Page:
For parents without nearby family, connecting with friends, neighbours and acquaintances who can lend a helping hand or a sympathetic ear is crucial for their mental health, says Greer Slyfield Cook, a social worker with the Reproductive Life Stages Program at Women’s College Hospital in Toronto. But she often hears from people who are hesitant to ask for help from those they don’t know well. Greer suggests parents start by identifying one person in their lives who might be able to offer some support. “It’s about redefining relationships that are already there,” she says. “They aren’t going to be your mom or sister from back home, but what can they be for you?”
Amara White gave birth to her daughter, Poppy, in December 2014. She and her husband, who are from New Zealand and Australia, respectively, had only lived in Toronto for two years, and none of their local friends had kids yet. So when a woman White had met in their prenatal class a few months earlier invited her to a breastfeeding support meeting, she immediately said yes. “I wasn’t having any trouble breastfeeding, but I was watching way too much Netflix—I had gotten through 10 seasons of Friends! So I wasn’t about to turn down an invitation,” she says. After the meeting, they went for a beer at the baby-friendly pub next door with a few other moms, which turned into a regular tradition they dubbed “Boozy Boob Tuesday” and friendships that lasted beyond mat leave. Some of the women from the group now celebrate holidays and go on vacations together, too. “Our kids are so obsessed with one another, we have to FaceTime if we don’t see them for a week,” says White. “I can’t imagine what I would have done without that moms’ group. I went through some rough times and those women were my life source.”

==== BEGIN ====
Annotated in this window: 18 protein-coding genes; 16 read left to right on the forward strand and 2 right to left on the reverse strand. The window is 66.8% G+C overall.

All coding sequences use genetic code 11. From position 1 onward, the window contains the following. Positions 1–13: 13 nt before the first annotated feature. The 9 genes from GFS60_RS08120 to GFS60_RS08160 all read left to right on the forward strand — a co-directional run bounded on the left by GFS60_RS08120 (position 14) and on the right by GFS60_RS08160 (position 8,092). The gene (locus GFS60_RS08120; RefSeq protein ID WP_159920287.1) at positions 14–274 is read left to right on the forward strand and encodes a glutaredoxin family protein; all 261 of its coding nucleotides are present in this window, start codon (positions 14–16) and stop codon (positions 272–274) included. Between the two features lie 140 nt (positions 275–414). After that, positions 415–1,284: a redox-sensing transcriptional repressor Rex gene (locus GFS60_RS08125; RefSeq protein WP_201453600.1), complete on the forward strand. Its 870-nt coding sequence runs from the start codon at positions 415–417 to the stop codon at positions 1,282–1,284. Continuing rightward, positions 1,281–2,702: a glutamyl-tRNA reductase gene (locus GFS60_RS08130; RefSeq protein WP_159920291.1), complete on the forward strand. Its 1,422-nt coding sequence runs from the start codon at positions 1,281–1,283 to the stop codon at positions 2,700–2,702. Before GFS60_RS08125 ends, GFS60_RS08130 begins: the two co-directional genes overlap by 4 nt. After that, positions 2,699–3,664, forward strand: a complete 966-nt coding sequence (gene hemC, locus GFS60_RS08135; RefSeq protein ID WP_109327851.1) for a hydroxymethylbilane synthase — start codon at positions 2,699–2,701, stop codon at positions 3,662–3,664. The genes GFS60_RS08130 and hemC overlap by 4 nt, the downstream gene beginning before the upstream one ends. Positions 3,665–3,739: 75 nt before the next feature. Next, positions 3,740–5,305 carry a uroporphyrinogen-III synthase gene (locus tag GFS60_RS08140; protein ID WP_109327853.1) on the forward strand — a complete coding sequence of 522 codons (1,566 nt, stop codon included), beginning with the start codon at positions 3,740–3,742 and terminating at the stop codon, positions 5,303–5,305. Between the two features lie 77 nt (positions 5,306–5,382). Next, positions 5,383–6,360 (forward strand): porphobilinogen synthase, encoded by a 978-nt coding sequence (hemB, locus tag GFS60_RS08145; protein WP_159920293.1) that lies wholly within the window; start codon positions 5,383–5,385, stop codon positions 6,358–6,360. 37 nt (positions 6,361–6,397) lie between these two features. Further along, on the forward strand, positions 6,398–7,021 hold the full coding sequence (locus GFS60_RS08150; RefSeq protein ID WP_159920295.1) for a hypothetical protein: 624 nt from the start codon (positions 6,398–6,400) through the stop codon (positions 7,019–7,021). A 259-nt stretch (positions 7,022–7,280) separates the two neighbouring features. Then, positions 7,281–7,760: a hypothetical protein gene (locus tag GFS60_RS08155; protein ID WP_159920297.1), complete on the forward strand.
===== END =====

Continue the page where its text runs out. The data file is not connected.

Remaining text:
Giving your children the chance to form close ties with people outside their immediate family—and from different generations—is another benefit of cultivating your own village. Nora Loreto and her partner moved from Toronto to Quebec City for work four years ago. In 2013, Loreto gave birth to twins, Riel and Della. When the babies were four months old, a friend introduced Loreto to a woman who was in her 60s. “She just invited the woman over one day and said, ‘She is going to babysit your kids,’ and to this day she is our most consistent caregiver, aside from daycare,” says Loreto. Three years later, her kids squeal with delight when their babysitter shows up on Sundays. “She indulges them a little and doesn’t always do things exactly the way I would do them,” says Loreto. “But I think it’s good to let go of some of that power and control as a mother, and allow other people into our kids’ lives.”
I’ve found that even though letting go can be tough, as our children venture out into the world and form their own connections—at daycare, in summer camp, when ripping around the playground, and then heading off to school—the village around our family has grown exponentially. We share babysitting and occasional drop-off and pickup duties with other parents in the neighbourhood, and we’re big fans of the cheap, no-planning-required dinners with friends at our local farmers’ markets or Friday night community suppers ($5 per plate) in a nearby park.
My friends who don’t live in cities might not have a park dinner within walking distance to drop in to every week, but they create a sense of community by getting together for batch-cooking nights, organizing carpools to hockey practice and ballet lessons and throwing impromptu house concerts in their living rooms.
Adorably, our daughter has become such good friends with the girl who lives next door that one day we all agreed to cut a kid-sized hole in the tall fence that separates our properties. Now the kids can freely run back and forth between our yards and houses, sharing the space as well as their toys.